Dear Reno, Our Country, not our course of study is the problem by Caleb Onyeabor

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One of the media aides to former President GoodLuck Jonathan, Mr. Reno Omokri has generated controversy on social media by describing specific courses as being obsolete.

While he is right about the need to learn a vocational, technical, or digital skill, he is wrong on the courses being obsolete. A large number of persons still study these courses in advanced and most developed countries and come out doing fine. If these courses had no value, you wouldn’t find them in the world’s best universities. For instance, sociology is a top course in US universities, the Commonwealth Secretariat, United Nations, and German Embassy announced job vacancies this year with special preferences for students who studied political science, for people who studied public administration, there are a lot of job vacancies that require a degree in administration, this shows that these courses have value. If I go on to bring out the names of people who excelled by studying these courses, I may not finish writing today.

The problem we have in Nigeria is not the courses people study. The country and her government are the problems, not the course. I have seen a lot of unemployed engineers. I have seen doctors unemployed and struggling too. Most of them want to leave Nigeria by any means. One of my relatives who read maths is still in the village. I know a lot of medical doctors who went for their horsemanship and refused to leave the hospital for new set to come in. They give a part of their pay to the patron to recycle them. This is because they don’t want to leave the programme and enter into a labour market where there are no jobs.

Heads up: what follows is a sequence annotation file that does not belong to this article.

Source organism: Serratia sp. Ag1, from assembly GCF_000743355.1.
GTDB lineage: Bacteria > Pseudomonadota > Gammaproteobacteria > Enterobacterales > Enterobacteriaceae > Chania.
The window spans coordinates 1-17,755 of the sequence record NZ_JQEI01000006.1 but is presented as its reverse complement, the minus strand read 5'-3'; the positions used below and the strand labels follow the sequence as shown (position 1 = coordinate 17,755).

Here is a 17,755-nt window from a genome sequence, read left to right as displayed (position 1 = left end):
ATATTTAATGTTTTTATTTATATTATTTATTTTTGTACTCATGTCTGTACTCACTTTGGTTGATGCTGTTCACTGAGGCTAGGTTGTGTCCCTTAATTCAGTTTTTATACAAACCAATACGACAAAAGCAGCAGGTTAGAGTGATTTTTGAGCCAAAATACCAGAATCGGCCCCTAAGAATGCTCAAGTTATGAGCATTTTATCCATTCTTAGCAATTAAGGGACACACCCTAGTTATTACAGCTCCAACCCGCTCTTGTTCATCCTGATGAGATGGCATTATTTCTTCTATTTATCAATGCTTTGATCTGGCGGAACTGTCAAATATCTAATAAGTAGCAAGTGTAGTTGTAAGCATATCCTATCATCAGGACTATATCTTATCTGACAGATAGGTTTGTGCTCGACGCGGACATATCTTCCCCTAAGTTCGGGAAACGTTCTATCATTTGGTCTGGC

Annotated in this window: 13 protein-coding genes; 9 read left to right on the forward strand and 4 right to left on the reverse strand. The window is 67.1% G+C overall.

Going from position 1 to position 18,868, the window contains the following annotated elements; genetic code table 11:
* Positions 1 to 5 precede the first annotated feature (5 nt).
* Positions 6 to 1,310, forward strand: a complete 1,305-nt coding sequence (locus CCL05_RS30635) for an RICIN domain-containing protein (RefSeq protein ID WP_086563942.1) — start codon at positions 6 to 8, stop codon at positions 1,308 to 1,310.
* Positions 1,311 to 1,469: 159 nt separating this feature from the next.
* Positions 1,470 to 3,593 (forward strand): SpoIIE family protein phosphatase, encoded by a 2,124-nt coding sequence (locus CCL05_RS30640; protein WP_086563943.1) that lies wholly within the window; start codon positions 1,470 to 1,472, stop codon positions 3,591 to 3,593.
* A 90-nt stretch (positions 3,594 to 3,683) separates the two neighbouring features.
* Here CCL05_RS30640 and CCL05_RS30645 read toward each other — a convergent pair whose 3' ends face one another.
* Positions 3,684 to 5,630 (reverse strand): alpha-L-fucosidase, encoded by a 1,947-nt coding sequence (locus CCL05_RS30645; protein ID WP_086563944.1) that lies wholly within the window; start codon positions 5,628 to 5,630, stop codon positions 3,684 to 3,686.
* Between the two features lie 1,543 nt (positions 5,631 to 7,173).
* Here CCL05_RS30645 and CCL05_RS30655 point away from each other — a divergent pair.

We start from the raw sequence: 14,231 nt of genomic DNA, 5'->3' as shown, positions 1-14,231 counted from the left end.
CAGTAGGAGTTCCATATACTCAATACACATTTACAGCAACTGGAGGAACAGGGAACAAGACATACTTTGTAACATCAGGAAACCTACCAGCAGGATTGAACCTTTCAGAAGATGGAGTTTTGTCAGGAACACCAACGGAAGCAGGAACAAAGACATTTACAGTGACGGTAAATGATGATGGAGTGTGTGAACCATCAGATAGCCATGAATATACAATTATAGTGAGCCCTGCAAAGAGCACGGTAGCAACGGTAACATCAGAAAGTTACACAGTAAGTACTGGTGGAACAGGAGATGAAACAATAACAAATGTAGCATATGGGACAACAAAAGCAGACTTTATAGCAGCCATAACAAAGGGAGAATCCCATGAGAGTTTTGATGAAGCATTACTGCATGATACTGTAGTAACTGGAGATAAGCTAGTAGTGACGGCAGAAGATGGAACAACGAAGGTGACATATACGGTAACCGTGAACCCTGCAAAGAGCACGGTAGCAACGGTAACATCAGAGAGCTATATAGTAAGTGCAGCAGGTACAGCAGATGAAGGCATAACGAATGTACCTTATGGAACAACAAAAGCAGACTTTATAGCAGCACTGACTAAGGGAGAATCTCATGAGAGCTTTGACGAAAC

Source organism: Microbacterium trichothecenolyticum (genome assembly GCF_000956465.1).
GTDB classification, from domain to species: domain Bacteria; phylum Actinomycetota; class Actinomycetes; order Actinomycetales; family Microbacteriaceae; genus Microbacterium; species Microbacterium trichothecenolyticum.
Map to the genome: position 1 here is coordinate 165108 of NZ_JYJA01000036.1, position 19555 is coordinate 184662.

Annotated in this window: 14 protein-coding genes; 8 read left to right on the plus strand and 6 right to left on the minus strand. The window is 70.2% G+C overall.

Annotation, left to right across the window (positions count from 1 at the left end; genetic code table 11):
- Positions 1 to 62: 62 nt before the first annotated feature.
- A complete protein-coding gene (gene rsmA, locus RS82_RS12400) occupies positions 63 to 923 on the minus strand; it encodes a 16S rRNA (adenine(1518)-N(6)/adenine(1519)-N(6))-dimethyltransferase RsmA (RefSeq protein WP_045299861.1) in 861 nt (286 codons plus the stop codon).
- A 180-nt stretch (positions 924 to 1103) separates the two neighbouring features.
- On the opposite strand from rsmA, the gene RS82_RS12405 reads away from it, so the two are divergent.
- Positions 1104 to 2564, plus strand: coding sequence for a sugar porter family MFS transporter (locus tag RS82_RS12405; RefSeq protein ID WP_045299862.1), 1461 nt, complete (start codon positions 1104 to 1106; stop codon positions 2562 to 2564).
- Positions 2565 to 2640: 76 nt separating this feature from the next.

There are a lot of persons who have learnt one or two skills but no capital to start up. People doing business are not finding it any funnier in the Nigerian doldrums.

The country is in a terrible mess, not the courses. Companies cannot thrive in a country with an unfavourable business environment. Take a look at our health and educational system, everything is in a mess.

A student of computer science may not touch a computer all through his years of study. A student of electrical engineering doesn’t even know how to change electric bulbs, mechanical engineers looking for roadside mechanics to fix their cars, I can continue with a lot of examples. Even the courses Reno is suggesting or preferring is in the same trouble too. There are doctors in banks, engineers in banks, mathematicians in banks, lawyers in banks, pharmacists in banks, and so on and so forth. If Nigeria was rosy, they wouldn’t be there.

The problem is Nigeria. If you check on Google, you would see fully funded scholarships by western and Asian governments for people studying some of these courses Reno talked against.

Until we fix Nigeria, even if you study heaven and hellfire, you are in the same problem.

Caleb Onyeabor writes from Enugu and can be reached on WhatsApp via +2347032829241

 

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